even I was disturbed by this tendency to hear in a few sentences what I
would like to have seen and played through. This isnít helped by the
jejune conversations you have to hear, either. Although occasionally
witty, even the main character fails to make the player care about her and
her quest. Youíre never drawn into Bonnetís world, and you never forget
even for a moment that youíre playing a game.
When Iím playing a good game, I donít usually mind or
sometimes even notice a lack of other characters in scenes Ė my attention
is riveted upon the unfolding story. However, in some games such as this
one, it is all too painfully obvious that only the absolutely necessary
characters for the storyline are on the screen. I donít think itís a
spoiler to tell you that even Bonnetís partner is unavailable for most of
the game. Why even bother to have him in the story, except to add a
tedious puzzle? I recognize that budget constraints may force the hand of
the developers. However, much could be done in the way of character
development of those characters that do appear, rather than making them
shadowy cardboard figures.
This is a third person adventure game, point and click.
Moving your mouse over the screen will indicate icons, a left button
click for action and movement, and a right icon click for descriptive
information. The screens are static with no scrolling. A double click of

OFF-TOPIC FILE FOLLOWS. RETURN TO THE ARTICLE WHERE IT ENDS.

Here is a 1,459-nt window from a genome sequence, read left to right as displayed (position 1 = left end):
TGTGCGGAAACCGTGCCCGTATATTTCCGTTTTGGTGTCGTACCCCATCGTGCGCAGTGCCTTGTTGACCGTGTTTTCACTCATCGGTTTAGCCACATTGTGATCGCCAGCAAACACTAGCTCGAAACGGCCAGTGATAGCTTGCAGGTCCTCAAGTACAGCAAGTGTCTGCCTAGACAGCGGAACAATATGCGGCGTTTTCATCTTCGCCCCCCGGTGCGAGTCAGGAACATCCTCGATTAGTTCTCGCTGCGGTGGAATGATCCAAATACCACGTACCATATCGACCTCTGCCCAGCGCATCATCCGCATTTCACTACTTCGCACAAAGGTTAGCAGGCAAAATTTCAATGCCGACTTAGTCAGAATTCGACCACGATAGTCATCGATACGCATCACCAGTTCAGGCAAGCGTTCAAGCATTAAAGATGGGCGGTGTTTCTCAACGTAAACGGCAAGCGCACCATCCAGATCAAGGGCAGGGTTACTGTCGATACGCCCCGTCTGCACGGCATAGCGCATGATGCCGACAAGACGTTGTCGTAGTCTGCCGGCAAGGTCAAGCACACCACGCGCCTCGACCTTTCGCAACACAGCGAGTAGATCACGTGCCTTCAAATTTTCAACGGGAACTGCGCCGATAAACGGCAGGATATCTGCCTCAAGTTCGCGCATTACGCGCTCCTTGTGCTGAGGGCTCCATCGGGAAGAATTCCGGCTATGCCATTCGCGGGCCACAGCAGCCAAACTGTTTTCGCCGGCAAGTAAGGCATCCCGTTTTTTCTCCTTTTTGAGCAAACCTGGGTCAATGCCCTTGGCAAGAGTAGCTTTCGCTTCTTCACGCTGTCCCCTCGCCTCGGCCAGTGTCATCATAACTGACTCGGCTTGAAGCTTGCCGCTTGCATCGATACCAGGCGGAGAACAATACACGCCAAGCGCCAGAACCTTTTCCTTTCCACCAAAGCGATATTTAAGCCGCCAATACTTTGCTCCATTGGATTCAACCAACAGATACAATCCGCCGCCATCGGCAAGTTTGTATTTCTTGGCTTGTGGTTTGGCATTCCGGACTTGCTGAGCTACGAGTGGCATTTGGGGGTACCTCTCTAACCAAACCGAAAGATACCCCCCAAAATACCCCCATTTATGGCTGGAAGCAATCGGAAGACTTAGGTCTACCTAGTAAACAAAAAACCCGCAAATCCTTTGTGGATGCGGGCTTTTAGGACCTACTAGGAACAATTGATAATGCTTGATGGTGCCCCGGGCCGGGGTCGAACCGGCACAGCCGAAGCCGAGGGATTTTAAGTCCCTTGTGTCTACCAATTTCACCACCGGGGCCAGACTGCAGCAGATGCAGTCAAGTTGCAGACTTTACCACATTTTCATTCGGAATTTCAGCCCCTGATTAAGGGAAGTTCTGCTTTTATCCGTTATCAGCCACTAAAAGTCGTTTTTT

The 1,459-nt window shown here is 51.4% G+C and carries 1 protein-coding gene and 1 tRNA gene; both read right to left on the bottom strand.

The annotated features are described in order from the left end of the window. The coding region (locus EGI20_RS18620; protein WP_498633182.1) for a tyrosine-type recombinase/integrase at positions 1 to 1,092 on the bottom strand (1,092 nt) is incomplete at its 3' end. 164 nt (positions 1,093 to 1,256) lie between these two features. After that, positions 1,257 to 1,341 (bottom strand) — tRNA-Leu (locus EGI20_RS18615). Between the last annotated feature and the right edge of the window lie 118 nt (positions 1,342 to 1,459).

the left mouse button will make Bonnet run. In addition, there is a hint
key on the screen that can be selected to show areas of interest and
exits. There is the occasional item location that makes this feature
worthwhile and avoids a pixel hunt.
There are ample save spaces and game play is saved by
way of a picture depicting the location of the save. You can save at any
point outside of certain puzzles and cut scenes.
I encountered no glitches except for once having
out-of-sequence dialogue that made me think I hadnít solved a puzzle when
it was actually completed.
Graphics and story are the strength of this game.
Although the cut scenes are choppy and somewhat grainy and the characters
are pictured too far away and shadowy for the most part, the landscape
scenery is lovely. When the game ventures to South America, it comes
alive. Cobblestone streets, a stone fountain, the lush foliage of the
jungle and the mysterious ancient ruins are rendered in loving detail.
The ambient sound is likewise well done, with
appropriate sounds according to the scene. The jungle sounds as a jungle